SRINAGAR: At six, Yasir Salam was taking a walk with his father. He tried to walk into a bunker of the CRPF then located at some distance from his home, in SD Colony, Batamaloo. A trooper playfully blocked the entry to the bunker with a rifle. The kid lifted the rifle with his tiny arms and stepped in. After satiating his curiosity he came out.
“The trooper looked amused and he said ‘I wonder what India has been fighting in Kashmir,’’’ said Abdul Salam Shiekh, father of Yasir who was fatally shot in his heart by police on India’s independence day when he was running towards another boy hit by pellets during a protest.
Abdul Salam is sitting in a small room with only his brother-in-law at his modest home he shares with his brother. As he talks about his son, memories keep coming to him in a steady flow.
“ He never talked to me about his ambitions. Unlike boys of his age he never said he wanted to become a doctor or an engineer. But he was argumentative and often discussed with me Kashmir issue, the reasons for oppression and other such things,” he said.
“In 2010, I told him that pelting stones may not be the right way to protest. He agreed saying ‘our freedom got delayed’ but he also said ‘how can we stay quiet when they are mercilessly killing innocent people?’” Abdul Salam said.
“I don’t regret he took part in protests.”
Only last week, Abdul Salam, a poor carpenter, had paid Rs 8,000 for Yasir’s tuitions. The deceased 16-year-old was slated to appear for his class 10 examinations this year.
“He was not just one among my children (Yasir has three siblings), he was the brightest, extraordinary. He was a promising student, a sportsman, an obedient son, a wise brain and a freedom lover,” the father said.
Yasir had stood second in his class last year and had promised his father that he would be Number 1 this year.
“Studies were not the only thing he was good at. He used to beat me in chess every day. He was part of a local cricket team. The night before he was martyred he watched the Pakistan-England test match and explained to me how it had been drawn 2-2.”
“My son didn’t do anything wrong. He did what I and all of us should be doing—protesting for the resolution of Kashmir issue. I never stopped him from taking part in the protests. My son always said that he would make me proud. And he kept his promise by achieving martyrdom.”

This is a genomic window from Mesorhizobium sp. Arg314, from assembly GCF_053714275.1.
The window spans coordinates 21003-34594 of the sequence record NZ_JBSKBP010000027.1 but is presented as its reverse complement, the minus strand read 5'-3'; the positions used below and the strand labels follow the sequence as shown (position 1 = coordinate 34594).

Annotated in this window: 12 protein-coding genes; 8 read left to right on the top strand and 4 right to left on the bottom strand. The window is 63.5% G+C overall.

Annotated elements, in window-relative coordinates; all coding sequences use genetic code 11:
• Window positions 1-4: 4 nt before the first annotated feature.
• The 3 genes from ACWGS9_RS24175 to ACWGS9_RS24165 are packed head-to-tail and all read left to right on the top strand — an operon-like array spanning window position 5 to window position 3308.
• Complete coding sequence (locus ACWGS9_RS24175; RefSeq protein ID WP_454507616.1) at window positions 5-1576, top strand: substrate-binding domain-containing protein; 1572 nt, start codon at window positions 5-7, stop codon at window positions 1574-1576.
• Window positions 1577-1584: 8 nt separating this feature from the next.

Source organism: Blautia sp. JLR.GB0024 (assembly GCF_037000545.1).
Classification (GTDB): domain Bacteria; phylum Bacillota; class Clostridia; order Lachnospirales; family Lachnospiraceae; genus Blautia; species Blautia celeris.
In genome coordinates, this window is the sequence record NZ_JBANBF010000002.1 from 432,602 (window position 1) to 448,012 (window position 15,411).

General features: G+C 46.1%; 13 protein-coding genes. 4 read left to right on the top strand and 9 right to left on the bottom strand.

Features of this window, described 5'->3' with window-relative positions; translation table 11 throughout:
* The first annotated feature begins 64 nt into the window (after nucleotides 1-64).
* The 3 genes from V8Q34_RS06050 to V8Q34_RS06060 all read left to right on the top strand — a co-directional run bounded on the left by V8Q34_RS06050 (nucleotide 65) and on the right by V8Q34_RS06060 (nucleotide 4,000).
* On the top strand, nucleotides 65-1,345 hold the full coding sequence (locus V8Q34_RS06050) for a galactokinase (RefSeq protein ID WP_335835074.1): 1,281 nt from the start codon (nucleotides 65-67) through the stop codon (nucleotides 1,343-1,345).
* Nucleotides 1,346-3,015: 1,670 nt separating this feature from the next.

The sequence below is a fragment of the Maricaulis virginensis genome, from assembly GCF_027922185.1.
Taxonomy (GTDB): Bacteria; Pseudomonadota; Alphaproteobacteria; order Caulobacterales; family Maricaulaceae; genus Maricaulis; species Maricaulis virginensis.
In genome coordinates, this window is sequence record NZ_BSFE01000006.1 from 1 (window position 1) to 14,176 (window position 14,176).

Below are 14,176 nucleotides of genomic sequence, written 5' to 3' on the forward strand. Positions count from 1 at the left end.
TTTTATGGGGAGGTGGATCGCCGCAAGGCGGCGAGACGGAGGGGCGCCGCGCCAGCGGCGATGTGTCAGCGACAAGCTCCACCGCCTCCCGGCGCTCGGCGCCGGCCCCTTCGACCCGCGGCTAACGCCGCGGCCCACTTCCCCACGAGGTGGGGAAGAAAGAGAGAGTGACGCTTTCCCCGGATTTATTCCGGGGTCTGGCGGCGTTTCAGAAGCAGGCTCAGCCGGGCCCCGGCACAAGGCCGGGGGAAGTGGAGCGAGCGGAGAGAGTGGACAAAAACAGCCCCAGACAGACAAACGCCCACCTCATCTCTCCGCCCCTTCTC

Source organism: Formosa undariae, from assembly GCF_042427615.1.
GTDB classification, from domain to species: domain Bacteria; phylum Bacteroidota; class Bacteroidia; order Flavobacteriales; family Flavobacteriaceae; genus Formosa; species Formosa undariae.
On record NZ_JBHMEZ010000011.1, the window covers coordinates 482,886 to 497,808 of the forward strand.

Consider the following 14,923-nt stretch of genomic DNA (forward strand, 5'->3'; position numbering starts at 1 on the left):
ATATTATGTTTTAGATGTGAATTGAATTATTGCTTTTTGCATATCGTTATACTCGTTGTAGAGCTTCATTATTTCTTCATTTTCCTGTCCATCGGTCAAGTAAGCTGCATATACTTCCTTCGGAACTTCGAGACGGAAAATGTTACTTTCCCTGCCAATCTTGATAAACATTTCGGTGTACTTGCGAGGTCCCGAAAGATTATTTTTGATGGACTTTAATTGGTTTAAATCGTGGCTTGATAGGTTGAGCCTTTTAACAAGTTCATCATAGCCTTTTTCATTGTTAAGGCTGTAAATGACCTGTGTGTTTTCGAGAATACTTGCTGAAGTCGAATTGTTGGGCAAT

The father remembers how his son would spend a long time before the mirror grooming his hair.
Sheikhs own three rooms of the house. With Abdul Salam’s meagre income, the family could barely make the ends meet. Yasir was looked at to change the situation when he started earning.
“Looking at our financial condition, his (Yasir’s) tutor charged us Rs 8,000 instead of Rs 9, 000,” Yasir’s elder sister Saima, manic with grief, said.
Saima, a graduate, repeatedly told this reporter to write about Yasir’s childhood anectodes (already narrated by the father), how he was a bright student… Each time, her father would console her and say that he already said these things to the reporter. She wouldn’t stop.
“Did you (turning toward her father) tell them that my brother slept on the floor and not on a mattress since July 8 because he said he wanted to feel the sufferings of of Kashmiris,” Saima said. Father had forgotten to mention this.
“I want all this to be written because the world should know who my brother was and how India killed him. He was the most responsible member of our family,” she said.
“Every time I tried to lock him in the room beseeching him to concentrate on his studies he escaped from the window to be with the protesters. He wished to travel to our relatives in Gurez (a frontier area in north Kashmir) to kiss the soil of Pakistan once. On the fateful day he asked the imam of our masjid the value of martyrdom in Islam,” Saima said.)
Every time she uttered the name Yasir, she would hastily add, “Shaheed (martyr) Yasir”, as if to correct herself.